(Bloomberg) — Cathie Wood’s flagship ETF has been caught in the middle of a push-and-pull, with the latest trading data suggesting bulls are eclipsing bears — at least for now.

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Traders poured almost $294 million into the Ark Innovation exchange-traded fund (ticker ARKK) in the most-recent session for which data is available. The biggest intake since June was enough to erase this year’s withdrawals, with the ETF now posting about $142 million in inflows since the end of December, according to data compiled by Bloomberg.

That’s an astonishing turnaround for a fund that delivered short sellers more money in January alone relative to all of last year. ARKK had the worst monthly selloff in its history on concern that tighter Federal Reserve policy could drag down some the most-expensive and speculative pockets of the market. But after making nearly $1 billion in 2022, traders may be wrapping up their bearish bets and closing positions.

Short interest as a percentage of shares outstanding on ARKK dropped from a record of 10.6% last week to less than 9%, according to data from IHS Markit Ltd. Short closing requires traders to buy back borrowed shares, which can often boost the price of the shorted security.

The ETF climbed 2.2% Tuesday, extending a three-day rally to 16%. Some of its top stocks like electric-car maker Tesla Inc. and remote-conferencing giant Zoom Video Communications Inc. also rebounded in the final days of a very tough January.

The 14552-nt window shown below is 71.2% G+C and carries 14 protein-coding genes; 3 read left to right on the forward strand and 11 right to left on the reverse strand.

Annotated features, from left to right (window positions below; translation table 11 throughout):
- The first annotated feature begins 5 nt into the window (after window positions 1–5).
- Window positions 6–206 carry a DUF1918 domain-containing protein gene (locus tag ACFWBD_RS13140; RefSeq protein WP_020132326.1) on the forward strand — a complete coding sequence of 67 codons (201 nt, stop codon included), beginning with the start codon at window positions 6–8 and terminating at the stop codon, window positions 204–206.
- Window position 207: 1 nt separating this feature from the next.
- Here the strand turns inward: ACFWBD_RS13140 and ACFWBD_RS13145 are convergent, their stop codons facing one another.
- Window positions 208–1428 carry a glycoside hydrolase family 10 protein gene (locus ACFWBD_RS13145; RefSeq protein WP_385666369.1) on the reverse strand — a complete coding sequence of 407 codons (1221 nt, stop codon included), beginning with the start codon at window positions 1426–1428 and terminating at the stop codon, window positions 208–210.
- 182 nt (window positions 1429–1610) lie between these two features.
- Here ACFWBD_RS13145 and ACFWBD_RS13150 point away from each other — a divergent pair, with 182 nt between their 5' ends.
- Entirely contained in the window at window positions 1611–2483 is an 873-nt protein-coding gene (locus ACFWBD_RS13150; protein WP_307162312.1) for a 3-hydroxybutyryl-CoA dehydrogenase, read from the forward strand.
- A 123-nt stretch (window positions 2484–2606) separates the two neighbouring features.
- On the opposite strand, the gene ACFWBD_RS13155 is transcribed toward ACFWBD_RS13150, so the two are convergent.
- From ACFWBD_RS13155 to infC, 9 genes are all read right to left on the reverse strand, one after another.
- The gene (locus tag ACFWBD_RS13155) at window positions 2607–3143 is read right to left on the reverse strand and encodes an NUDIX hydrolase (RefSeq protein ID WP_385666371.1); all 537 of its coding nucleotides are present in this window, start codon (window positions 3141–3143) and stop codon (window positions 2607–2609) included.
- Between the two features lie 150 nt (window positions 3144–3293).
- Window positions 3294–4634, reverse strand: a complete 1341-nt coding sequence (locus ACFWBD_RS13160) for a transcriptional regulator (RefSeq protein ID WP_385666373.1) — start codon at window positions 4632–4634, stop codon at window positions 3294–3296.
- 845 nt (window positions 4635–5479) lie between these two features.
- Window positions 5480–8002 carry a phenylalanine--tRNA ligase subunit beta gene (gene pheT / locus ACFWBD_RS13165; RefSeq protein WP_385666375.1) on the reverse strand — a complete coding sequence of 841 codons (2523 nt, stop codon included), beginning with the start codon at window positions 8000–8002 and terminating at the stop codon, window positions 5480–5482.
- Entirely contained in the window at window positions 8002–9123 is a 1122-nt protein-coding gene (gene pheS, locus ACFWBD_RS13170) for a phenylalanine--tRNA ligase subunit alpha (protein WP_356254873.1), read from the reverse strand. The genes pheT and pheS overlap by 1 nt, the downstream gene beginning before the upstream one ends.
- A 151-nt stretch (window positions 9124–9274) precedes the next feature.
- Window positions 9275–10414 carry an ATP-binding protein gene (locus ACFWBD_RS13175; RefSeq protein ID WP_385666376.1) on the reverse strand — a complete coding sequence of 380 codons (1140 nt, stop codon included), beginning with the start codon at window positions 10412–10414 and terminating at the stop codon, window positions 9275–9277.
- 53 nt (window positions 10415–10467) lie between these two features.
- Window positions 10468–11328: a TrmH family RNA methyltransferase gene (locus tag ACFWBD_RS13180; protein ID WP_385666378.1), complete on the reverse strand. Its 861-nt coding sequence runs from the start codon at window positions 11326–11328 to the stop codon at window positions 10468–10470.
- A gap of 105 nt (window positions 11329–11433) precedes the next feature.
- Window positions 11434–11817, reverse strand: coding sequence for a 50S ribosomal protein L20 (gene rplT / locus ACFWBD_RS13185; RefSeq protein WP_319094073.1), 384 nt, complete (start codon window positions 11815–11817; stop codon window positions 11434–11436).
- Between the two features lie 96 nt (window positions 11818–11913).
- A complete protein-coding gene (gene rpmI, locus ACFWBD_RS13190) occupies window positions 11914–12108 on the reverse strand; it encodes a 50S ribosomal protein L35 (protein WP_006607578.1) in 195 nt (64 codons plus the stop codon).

“Given the significant decline in many of ARKK’s underlying holdings, it’s certainly possible there’s some short covering going on at the moment,” said Nate Geraci, president of investment-advisory firm The ETF Store. He says traders should still brace for volatility around inflows and outflows going forward.

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Because of the way ARKK trades settle, the flows arrive with a one-day lag.

For Giorgio Caputo, senior fund manager of the JOHCM Global Income Builder fund, ARKK’s recent rally was in part due to the overall risk-on tone in markets after a number of negative trading sessions.

U.S. stocks ended a volatile January with the biggest back-to-back rally since 2020 amid a surge in beaten-down tech shares. The Nasdaq 100 jumped 6.6% in two sessions. Its members took such a walloping for most of the month that the gauge still ended down 8.5%, the biggest tumble since December 2018.

“Some of the sentiment indicators that we track were flashing almost extreme bearishness, and that was particularly true in the technology industry. It’s not unreasonable to see a bounce, whether that’s new buyers or people who are covering their shorts, probably a combination of both,” he said.

Caputo also said that month-end portfolio rebalancing may have added to the dramatic Monday inflow for ARKK.

(Updates prices.)

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